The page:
Canada’s 100-year-old parliament building, Centre Block in Ottawa, is undergoing an extraordinary retrofit that blends heritage conservation with sensitive contemporary interventions including seismic upgrades, modernized building systems, and new spaces to support parliamentary operations.
The project teams at WSP and HOK are going to great lengths to preserve and repurpose as much of the building’s existing fabric as possible. For example, as part of the seismic upgrades and the design interventions, approximately 500 metric tonnes of steel will be removed from the building and repurposed. Reusing steel has a significant environmental benefit over recycling. The re-melting and shaping of steel into usable members accounts for approximately 95% of steel’s embodied carbon.
Extensive testing, as part of the seismic upgrade process, demonstrated that the existing steel was structurally suitable for reuse. Approximately 200 tonnes will be reused within Centre Block, 200 tonnes will be made available for use by other projects within the Parliamentary Precinct, and any remaining steel will be repurposed on other projects or recycled. There was an initial assumption that deconstructing and reusing steel would be expensive. But following an in-depth review of the process and costs, it was determined to be cost-neutral and potentially cost-saving due the rising price of steel.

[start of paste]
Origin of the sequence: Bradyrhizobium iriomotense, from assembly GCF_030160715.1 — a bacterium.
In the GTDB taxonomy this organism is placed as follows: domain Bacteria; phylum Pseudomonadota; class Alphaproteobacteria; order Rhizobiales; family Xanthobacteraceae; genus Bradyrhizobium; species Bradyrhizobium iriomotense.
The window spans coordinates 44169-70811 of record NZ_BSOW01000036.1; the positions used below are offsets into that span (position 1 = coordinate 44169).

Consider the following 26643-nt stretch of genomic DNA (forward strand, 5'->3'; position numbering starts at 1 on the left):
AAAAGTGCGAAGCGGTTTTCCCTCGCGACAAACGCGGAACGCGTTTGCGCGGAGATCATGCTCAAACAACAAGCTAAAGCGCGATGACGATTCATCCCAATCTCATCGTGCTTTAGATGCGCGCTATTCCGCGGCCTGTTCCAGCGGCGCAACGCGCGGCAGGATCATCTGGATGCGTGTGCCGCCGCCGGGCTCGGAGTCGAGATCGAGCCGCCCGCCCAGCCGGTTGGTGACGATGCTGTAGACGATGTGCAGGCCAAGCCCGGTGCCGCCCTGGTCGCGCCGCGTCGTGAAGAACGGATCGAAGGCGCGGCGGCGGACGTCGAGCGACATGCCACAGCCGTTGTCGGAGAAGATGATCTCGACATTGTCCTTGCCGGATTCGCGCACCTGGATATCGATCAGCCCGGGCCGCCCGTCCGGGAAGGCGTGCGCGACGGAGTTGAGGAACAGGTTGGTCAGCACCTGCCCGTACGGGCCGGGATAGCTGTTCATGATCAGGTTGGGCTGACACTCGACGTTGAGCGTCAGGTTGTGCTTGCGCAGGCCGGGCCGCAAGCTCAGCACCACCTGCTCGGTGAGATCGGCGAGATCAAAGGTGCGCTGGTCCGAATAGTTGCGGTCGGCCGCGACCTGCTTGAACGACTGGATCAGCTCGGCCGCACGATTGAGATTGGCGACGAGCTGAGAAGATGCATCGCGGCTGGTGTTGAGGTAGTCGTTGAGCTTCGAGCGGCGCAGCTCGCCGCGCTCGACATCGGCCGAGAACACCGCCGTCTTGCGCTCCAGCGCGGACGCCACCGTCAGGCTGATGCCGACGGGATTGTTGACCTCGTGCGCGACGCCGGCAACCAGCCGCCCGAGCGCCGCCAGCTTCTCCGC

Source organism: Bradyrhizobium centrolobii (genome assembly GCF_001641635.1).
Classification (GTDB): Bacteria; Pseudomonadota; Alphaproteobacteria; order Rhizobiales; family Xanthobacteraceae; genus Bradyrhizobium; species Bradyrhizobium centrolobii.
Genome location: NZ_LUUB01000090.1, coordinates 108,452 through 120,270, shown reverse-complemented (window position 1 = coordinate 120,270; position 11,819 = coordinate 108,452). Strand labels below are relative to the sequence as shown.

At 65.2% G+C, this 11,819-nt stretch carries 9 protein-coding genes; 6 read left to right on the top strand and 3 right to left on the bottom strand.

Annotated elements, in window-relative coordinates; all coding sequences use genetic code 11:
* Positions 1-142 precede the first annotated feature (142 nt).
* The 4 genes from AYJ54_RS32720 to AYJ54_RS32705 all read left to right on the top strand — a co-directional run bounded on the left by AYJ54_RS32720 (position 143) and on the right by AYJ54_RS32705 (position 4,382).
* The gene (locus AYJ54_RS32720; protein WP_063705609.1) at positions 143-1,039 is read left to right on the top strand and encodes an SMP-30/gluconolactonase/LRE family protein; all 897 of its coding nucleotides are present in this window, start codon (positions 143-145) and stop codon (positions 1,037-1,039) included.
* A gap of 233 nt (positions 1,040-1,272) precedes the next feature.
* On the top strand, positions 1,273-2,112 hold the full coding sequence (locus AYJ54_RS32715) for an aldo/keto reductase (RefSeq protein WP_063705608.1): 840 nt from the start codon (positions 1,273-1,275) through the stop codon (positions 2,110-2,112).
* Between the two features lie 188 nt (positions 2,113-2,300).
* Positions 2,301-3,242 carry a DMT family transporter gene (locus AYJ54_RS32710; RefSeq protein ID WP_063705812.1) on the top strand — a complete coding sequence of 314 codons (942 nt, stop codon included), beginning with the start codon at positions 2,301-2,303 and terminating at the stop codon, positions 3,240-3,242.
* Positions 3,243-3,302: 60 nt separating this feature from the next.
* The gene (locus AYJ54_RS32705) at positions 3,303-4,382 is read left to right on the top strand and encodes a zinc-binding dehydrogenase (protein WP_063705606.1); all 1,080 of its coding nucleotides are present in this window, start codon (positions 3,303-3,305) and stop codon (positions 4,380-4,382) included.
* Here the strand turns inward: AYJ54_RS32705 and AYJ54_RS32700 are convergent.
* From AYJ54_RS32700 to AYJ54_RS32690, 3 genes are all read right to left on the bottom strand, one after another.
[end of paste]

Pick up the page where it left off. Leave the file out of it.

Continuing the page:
This reuse of steel is salvaging the equivalent of 1,250 tonnes of carbon emissions from the existing steel, in addition to reducing embodied carbon from new steel by approximately 120 tonnes. Conserving and reusing historic buildings is integral to a circular economy. This project demonstrates the importance of assessing the opportunity to reuse materials, not just recycle them, and the wider benefits this could bring.